Brno speaks better English than Prague, says new language-proficiency index

A new ranking shows Czechs' English-language skills falling behind neighboring countries, including Slovakia.


Written by ČTK Published on 08.11.2023 13:13:00 (updated on 08.11.2023) Reading time: 1 minute

A new English proficiency ranking released on Wednesday shows that the Czech Republic's English skills declined compared to last year with neighboring countries, particularly Slovakia, outranking Czechs in their ability to speak the English language.

A worsening from last year

The annual English Proficiency Index from EF Education First ranked the Czech Republic 26th out of 113 countries, down from 23rd in 2022. The index analyzes test scores from around 2 million non-native English speakers worldwide.

The neighboring countries of Austria, Germany, Poland, and Slovakia ranked third, 10th, 13th and 18th, respectively. Among European countries, the Czech Republic placed 21st.

Czechia in European context

1st: The Netherlands
2nd: Austria
3rd: Denmark
4th: Norway
5th: Sweden
21st: Czechia
26th: Spain
27th: Albania
28th: France
29th: Ukraine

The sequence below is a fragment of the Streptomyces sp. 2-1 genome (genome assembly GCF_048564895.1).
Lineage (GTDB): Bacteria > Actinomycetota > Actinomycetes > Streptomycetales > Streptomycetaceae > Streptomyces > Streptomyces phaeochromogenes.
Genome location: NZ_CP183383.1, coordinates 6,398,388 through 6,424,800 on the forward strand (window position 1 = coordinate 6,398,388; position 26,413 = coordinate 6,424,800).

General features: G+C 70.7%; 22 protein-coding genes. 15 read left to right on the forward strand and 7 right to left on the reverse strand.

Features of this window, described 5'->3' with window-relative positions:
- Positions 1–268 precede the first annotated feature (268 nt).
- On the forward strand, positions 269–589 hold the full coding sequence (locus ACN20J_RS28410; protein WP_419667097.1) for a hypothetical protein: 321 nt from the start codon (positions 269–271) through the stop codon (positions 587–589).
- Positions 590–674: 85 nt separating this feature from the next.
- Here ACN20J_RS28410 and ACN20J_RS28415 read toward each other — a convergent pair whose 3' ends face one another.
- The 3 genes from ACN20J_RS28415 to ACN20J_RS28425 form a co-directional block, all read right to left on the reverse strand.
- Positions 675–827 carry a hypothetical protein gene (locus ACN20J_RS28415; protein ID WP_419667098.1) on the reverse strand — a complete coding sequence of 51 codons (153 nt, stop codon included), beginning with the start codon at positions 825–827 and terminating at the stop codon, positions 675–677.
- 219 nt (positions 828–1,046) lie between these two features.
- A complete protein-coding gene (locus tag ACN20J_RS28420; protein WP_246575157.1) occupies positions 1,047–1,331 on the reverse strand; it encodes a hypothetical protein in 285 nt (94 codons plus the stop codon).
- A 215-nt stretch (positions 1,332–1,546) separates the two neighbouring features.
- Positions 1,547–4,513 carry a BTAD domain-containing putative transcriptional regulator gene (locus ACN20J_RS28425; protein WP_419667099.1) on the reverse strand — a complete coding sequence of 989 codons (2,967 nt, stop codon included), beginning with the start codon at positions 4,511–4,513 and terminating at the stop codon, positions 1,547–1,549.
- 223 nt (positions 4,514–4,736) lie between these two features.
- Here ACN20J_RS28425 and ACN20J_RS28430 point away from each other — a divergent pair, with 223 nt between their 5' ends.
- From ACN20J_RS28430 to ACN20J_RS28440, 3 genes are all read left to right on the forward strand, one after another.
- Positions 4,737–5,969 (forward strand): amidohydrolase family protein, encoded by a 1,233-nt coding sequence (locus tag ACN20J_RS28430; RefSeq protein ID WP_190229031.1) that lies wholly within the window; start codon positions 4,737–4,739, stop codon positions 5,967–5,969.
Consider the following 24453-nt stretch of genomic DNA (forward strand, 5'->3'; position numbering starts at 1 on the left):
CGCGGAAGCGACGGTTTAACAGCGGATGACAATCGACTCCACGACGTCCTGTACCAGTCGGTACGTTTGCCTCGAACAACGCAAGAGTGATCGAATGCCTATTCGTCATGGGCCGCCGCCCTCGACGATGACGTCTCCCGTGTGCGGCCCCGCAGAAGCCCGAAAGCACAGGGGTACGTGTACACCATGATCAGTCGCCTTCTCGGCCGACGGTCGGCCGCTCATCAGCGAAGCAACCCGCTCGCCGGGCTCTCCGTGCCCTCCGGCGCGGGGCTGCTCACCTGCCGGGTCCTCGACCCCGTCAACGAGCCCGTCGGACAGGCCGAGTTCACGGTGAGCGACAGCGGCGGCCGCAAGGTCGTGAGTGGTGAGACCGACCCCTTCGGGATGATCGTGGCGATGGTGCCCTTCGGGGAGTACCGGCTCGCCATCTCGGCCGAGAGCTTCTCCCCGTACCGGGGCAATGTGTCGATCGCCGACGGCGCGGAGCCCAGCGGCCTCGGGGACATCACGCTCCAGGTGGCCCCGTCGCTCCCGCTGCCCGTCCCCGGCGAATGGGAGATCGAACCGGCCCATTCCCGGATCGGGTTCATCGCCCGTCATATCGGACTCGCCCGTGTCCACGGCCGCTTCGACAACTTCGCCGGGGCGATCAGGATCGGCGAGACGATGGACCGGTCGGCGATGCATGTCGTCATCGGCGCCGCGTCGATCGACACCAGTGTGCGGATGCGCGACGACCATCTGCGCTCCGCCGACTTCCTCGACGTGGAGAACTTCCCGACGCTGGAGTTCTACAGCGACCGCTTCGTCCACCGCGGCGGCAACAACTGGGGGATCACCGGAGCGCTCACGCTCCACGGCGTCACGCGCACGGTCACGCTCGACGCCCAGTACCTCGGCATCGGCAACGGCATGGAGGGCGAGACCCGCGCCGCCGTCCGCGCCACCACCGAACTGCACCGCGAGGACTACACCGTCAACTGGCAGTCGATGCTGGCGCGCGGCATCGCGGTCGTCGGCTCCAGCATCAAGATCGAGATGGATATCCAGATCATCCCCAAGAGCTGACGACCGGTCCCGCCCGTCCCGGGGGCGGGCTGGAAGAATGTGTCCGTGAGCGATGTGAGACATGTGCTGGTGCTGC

30th: Turkey

Czechia in the context of the top and bottom five European countries by English proficiency.

Covid-19 hurt language learning

Sabina Wyrob from the Czech office of EF Education First said Czech children use outside-of-school language instruction less than their European peers. She added that online instruction during the Covid-19 pandemic hampered skills as students did not actively use English.

"Schools are trying to make up for lost time, but have not progressed," Wyrob said.

While the pandemic may have shuttered Czech schools for lengthy periods, Wyrob noted that neighboring Slovakia improved in the standings despite similar lockdowns, even the country's English abilities lagged behind the Czech Republic until 2020.

This year, test scores in the Czech Republic fell to 565 points, from 575 in 2022. Regions outside Prague performed highest, with South Moravia ranking first followed by Moravia-Silesia. Brno, Czechia's second-largest city, scored above Prague.

English skills were best among 20-to-30-year-olds, improving for those aged 21-25 and over 40 but declining for the 26-30 age group. Long-term, proficiency dropped for 18-to-20-year-olds worldwide during the health crisis.

Experts say that broader cultural/social factors such as less overall exposure to English through media and travel are another factor that can impact language development.

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